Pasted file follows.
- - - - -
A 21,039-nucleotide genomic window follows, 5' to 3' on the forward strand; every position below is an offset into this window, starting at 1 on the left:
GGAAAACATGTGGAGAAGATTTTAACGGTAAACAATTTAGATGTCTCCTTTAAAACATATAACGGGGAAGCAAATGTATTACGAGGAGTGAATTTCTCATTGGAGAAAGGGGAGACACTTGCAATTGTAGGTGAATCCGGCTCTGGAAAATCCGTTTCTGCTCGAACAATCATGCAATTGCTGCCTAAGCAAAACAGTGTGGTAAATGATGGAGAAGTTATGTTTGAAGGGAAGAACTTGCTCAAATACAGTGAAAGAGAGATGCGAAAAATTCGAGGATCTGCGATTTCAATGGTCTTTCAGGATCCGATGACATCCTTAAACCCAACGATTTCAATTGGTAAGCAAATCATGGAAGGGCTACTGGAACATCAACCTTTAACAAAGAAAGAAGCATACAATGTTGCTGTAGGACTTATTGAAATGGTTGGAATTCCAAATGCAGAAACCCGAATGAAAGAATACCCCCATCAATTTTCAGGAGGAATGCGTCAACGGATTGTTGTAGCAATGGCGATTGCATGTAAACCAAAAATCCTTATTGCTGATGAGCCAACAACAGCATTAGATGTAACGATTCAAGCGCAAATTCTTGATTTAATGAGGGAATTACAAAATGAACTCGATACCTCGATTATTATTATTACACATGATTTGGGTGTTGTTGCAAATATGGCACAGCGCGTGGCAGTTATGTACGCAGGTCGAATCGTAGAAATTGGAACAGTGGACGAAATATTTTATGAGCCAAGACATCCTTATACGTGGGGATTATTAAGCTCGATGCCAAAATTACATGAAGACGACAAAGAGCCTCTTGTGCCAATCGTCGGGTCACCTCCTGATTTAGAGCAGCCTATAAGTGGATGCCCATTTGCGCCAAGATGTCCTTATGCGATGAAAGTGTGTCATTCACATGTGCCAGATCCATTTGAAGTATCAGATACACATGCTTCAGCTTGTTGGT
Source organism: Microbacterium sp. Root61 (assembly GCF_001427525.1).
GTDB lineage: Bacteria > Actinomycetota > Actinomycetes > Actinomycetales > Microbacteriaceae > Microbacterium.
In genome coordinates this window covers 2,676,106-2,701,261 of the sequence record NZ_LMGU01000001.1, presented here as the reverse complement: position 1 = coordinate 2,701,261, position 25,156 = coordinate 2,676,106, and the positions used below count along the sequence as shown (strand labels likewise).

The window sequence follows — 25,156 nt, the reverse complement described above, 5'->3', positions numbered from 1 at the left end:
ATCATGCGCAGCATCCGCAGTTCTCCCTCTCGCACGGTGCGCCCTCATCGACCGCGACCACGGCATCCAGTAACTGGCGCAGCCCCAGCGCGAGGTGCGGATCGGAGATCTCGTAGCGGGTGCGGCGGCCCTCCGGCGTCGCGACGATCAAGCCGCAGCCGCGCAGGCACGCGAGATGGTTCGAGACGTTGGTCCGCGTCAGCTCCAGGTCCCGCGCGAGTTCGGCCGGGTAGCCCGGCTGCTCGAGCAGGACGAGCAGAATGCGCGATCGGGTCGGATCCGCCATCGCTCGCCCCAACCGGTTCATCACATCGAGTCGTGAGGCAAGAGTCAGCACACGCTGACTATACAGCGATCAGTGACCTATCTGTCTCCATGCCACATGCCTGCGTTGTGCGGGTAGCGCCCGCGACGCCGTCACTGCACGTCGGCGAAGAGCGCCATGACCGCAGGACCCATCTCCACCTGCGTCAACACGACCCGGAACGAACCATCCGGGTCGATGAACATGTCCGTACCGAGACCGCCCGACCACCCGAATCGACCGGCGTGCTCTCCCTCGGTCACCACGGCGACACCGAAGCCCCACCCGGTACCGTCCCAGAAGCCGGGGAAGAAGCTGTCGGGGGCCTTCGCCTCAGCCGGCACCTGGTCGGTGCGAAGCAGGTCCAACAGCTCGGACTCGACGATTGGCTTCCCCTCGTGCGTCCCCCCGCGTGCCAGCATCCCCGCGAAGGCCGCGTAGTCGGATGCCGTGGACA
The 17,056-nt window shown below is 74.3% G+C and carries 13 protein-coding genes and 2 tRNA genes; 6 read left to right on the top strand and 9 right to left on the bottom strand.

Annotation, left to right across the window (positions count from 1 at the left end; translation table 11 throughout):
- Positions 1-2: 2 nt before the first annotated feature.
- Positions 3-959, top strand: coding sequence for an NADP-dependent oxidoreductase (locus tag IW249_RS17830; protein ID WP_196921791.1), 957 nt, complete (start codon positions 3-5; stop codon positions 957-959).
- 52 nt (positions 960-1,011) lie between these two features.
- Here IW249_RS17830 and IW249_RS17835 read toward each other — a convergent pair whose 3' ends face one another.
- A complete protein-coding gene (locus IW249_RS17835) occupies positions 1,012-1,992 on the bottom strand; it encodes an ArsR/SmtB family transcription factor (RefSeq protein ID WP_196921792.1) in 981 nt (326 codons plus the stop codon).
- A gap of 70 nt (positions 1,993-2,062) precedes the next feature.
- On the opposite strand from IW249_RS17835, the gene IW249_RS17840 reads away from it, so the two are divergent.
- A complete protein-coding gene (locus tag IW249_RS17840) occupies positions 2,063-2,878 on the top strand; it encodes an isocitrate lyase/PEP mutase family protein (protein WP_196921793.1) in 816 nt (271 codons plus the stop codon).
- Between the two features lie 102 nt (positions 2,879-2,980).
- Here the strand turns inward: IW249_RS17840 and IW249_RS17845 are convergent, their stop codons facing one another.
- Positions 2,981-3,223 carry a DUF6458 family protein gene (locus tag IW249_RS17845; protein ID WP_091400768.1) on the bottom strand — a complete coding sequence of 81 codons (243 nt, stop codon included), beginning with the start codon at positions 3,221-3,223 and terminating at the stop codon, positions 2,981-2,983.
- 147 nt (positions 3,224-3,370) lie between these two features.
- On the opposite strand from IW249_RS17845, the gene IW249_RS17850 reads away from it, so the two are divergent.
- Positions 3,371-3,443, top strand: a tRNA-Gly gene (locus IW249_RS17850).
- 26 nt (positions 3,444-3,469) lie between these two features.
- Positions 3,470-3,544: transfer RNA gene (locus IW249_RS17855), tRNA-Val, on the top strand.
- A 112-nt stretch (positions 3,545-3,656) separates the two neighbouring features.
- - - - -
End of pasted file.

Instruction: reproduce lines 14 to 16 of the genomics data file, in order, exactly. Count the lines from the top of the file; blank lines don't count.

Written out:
- A complete protein-coding gene (locus IW249_RS17835) occupies positions 1,012-1,992 on the bottom strand; it encodes an ArsR/SmtB family transcription factor (RefSeq protein ID WP_196921792.1) in 981 nt (326 codons plus the stop codon).
- A gap of 70 nt (positions 1,993-2,062) precedes the next feature.
- On the opposite strand from IW249_RS17835, the gene IW249_RS17840 reads away from it, so the two are divergent.